Watery Eyes in the Morning
Our eyes can tear up or water for many reasons. If you wake up in the morning and notice that your eyes are more watery than usual, you may have what is called epiphora.
Epiphora is the medical definition of watery eyes, which indicates that your eyes are producing too many tears or something is stopping the tear drainage system from working properly.
This article will cover the most common causes and symptoms of watery eyes in the morning and provide solutions that can help.
Causes of watery eyes (epiphora)
Symptoms of watery eyes
Watering and dry eyes
One of the most common causes of watery eyes is dry eye syndrome. When your eyes are extremely dry, it can lead to an overproduction of tears. This happens because the lack of proper lubrication prompts your eyes to continuously generate excessive tears, thereby perpetuating the cycle.
The cause of dry eyes is usually an imbalance in the composing ingredients of the tears. You should contact your eye doctor for a check-up to determine the best treatment.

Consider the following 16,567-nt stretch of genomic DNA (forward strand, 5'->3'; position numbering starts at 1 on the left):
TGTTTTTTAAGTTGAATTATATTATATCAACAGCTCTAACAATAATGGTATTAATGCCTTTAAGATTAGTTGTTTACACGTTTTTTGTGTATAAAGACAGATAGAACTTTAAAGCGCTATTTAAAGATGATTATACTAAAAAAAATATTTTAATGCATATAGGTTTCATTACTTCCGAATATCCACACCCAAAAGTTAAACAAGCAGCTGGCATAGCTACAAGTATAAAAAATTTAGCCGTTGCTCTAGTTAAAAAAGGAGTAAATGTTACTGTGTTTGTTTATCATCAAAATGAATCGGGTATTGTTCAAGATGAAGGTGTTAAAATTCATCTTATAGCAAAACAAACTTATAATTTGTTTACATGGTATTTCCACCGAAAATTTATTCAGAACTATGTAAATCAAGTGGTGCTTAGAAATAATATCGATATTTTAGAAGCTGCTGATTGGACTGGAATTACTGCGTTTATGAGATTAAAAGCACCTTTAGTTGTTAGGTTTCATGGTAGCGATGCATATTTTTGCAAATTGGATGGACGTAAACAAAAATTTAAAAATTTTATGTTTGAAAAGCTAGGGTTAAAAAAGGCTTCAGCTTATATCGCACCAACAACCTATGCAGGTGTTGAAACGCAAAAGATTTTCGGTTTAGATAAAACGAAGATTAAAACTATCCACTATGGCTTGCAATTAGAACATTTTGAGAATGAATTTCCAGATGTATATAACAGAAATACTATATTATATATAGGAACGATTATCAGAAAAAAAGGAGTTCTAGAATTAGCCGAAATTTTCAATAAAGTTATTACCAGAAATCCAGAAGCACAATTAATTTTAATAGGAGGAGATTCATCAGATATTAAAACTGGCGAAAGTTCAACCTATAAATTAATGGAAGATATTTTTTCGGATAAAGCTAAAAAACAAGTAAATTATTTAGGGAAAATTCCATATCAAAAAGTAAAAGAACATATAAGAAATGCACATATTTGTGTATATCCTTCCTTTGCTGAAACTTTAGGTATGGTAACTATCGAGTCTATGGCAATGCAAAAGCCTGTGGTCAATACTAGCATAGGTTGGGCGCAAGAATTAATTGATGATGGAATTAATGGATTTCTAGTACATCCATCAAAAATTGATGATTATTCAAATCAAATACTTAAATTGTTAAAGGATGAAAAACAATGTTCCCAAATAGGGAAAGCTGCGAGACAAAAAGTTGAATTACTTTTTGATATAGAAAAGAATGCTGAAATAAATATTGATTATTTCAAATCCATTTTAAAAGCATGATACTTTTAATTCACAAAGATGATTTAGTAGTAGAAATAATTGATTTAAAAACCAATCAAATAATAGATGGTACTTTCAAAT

Blocked tear ducts
Blocked tear ducts, also called lacrimal ducts, are another common cause of watering eyes among adults and older children. Tear ducts are responsible for draining tears from the surface of the eye into the nasal cavity.
When these ducts become partially or completely obstructed, tears cannot drain properly, resulting in an accumulation of tears and watery eyes.
The obstruction may become more pronounced during periods of inactivity, such as during sleep. When you sleep, the tear system production continues, but the drainage pathway may be limited or completely blocked, causing tears to pool on the eye’s surface.
Upon waking up in the morning, you may notice excessive tearing and watery eyes due to accumulated tears overnight.
DID YOU KNOW
The most common causes of watery eyes (epiphora) in the morning are dry eyes and blocked tear ducts. These may cause an accumulation of tears on the surface of the eye during sleep time.
Watering eyes in babies
Watery eyes in babies is usually nothing to be concerned about. It is mainly due to obstructed tear ducts, which prevent normal tear production and draining of the eye. (Dhiman et al. 2017)
Gently massaging the tear ducts while applying light pressure with the finger and thumb to the outer side of the nose can potentially help dislodge tears.
Another reason can be that some newborns are born with underdeveloped tear ducts. This is why watery eyes often clear up in a few weeks when the tear ducts develop. In any case, we recommend seeing a professional for the right diagnosis and treatment.